Weather and Landscape
The rain creates a fresh, new side to Hwange, a lush and verdant landscape that differentiates it from other regions within the country. With the rains, Hwange has completely changed from a dusty, arid area to a vivid green forest with an aromatic scent permeating the air from all the brightly coloured flowers – a remarkable feature within our concession. All our waterholes are brimming too.
Our concession comprises a diverse variety of vegetation and habitats including teak forests, palm islands, Kalahari savannahs and acacia woodlands. Under the majestic thorny crowns of camelthorn acacias, with their broad, curved pods covered in velvety grey hairs, at this time of year we find several small creeping plants such as devil thorns with their beautiful flowers.
The average temperatures recorded this month were 20° Celsius in the morning and 28° in the afternoon with a total of 175 mm of rain. We received most of the rain in the first week, with a break mid-month and then more again towards the end of the month.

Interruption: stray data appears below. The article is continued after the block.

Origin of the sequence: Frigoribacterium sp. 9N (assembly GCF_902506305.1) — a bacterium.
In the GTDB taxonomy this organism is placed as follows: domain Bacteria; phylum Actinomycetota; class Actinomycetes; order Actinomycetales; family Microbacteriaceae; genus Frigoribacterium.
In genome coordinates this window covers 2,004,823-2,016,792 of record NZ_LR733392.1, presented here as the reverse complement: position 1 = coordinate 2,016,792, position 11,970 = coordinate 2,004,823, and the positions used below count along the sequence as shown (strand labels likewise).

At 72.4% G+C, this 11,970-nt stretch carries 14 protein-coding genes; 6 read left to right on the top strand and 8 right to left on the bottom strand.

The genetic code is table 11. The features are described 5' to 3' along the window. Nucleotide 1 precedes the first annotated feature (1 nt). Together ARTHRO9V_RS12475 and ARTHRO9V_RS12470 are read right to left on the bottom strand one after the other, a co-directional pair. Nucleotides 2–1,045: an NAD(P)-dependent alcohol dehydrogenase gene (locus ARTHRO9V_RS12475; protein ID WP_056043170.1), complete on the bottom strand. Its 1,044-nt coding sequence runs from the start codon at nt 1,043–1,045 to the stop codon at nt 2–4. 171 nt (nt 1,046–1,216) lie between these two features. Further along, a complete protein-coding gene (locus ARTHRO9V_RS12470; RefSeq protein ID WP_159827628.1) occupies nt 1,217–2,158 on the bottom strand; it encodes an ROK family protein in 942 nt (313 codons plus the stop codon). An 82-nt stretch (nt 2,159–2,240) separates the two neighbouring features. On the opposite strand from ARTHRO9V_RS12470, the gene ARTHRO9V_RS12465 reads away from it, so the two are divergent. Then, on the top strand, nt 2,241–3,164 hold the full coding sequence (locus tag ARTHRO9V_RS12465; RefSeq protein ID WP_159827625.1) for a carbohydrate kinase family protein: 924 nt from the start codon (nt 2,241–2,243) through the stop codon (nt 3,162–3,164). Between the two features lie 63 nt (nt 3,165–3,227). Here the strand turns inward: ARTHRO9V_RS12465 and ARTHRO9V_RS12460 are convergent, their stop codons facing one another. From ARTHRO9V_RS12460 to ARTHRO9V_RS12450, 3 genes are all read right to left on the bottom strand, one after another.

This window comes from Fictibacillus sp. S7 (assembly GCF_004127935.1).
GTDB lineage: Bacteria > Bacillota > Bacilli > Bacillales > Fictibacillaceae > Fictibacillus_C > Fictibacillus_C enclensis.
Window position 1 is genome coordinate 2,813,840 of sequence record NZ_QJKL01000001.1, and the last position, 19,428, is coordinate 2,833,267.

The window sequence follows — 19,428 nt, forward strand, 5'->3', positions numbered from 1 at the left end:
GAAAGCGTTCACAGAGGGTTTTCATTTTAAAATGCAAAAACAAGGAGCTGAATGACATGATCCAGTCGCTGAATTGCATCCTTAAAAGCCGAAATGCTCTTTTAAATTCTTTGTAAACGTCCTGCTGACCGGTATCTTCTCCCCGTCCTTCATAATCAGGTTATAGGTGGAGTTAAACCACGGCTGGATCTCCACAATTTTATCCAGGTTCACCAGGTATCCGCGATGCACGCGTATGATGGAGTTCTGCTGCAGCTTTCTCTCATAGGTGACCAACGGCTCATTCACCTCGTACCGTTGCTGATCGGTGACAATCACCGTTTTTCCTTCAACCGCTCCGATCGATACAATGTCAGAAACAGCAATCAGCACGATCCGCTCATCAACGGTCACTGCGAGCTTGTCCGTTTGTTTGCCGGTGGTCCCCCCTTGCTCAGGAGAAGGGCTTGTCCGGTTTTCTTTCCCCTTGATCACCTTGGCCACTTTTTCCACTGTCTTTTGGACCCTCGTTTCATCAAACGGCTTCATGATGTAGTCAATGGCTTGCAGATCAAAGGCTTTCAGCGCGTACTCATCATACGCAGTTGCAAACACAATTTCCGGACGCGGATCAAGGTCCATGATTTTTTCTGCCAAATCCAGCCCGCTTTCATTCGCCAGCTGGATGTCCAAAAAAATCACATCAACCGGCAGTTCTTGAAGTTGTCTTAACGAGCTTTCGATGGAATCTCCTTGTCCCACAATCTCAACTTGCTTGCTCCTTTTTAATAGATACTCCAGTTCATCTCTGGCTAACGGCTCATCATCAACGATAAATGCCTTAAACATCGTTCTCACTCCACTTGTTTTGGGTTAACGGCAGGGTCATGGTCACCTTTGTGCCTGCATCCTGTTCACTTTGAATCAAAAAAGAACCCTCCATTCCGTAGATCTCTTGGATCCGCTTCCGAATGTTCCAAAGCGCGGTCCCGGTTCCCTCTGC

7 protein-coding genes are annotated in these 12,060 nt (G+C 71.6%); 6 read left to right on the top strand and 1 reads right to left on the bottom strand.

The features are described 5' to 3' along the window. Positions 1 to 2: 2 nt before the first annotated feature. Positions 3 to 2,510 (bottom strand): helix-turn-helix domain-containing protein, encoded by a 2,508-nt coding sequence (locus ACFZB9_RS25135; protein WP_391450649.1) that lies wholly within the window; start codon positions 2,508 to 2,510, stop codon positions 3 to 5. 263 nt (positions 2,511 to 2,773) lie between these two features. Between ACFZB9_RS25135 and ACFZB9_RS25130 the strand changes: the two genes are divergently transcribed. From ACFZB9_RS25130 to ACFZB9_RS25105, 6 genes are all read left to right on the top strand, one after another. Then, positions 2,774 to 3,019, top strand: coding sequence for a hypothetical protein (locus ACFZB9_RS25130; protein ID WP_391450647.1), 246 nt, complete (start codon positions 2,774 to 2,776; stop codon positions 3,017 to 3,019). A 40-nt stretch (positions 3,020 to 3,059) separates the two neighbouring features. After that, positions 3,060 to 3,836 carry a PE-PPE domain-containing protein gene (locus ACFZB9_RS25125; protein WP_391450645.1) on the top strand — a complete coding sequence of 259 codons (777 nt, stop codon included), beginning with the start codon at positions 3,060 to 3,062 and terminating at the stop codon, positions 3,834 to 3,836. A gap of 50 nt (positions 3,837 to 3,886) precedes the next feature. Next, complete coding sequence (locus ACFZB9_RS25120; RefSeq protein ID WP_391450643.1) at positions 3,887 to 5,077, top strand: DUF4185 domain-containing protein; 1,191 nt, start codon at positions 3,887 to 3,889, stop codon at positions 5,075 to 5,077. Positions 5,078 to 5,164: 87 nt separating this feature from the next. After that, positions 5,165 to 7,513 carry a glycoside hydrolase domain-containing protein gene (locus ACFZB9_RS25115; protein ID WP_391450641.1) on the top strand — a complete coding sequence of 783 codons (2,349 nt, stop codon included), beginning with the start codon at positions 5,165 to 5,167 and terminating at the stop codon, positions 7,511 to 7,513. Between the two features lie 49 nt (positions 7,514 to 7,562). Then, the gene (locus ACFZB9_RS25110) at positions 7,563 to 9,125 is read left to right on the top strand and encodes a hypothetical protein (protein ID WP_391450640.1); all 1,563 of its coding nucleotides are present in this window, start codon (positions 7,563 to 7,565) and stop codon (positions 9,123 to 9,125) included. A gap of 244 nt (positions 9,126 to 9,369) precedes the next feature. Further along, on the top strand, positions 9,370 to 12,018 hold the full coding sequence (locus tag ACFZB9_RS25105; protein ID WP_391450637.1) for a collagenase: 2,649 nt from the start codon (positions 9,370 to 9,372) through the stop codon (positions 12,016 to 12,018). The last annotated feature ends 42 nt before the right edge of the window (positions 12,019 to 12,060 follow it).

Hwange is a wildlife sanctuary known for its large herds of elephant, though it is unusual at this time of year to still encounter these big herds. The buffalo have split into smaller herds due to the abundance of pasture and water, and while lion sightings are still great, we hear them more than we see them. Unlike the buffalo, eland are seen in big herds in the summer season, as are wildebeest, impala and zebra, which are now foaling.
Birds and Birding
Hwange is a bird watcher’s paradise, particularly in summer with more than 400 species of birds resident in the various habitats. The concession is currently populated by a broad spectrum of water birds including numerous teals, ducks, geese and sandpipers. Bee-eaters have taken to following us through the grasslands to pick up insets flushed out by the passing vehicles. In the woodlands a special treat is the Arnot’s chat as well as large and small raptors of different species.
Some of the special birds sighted this month have been both the double-banded and bronze-winged courser, white-headed vulture and greater painted-snipe.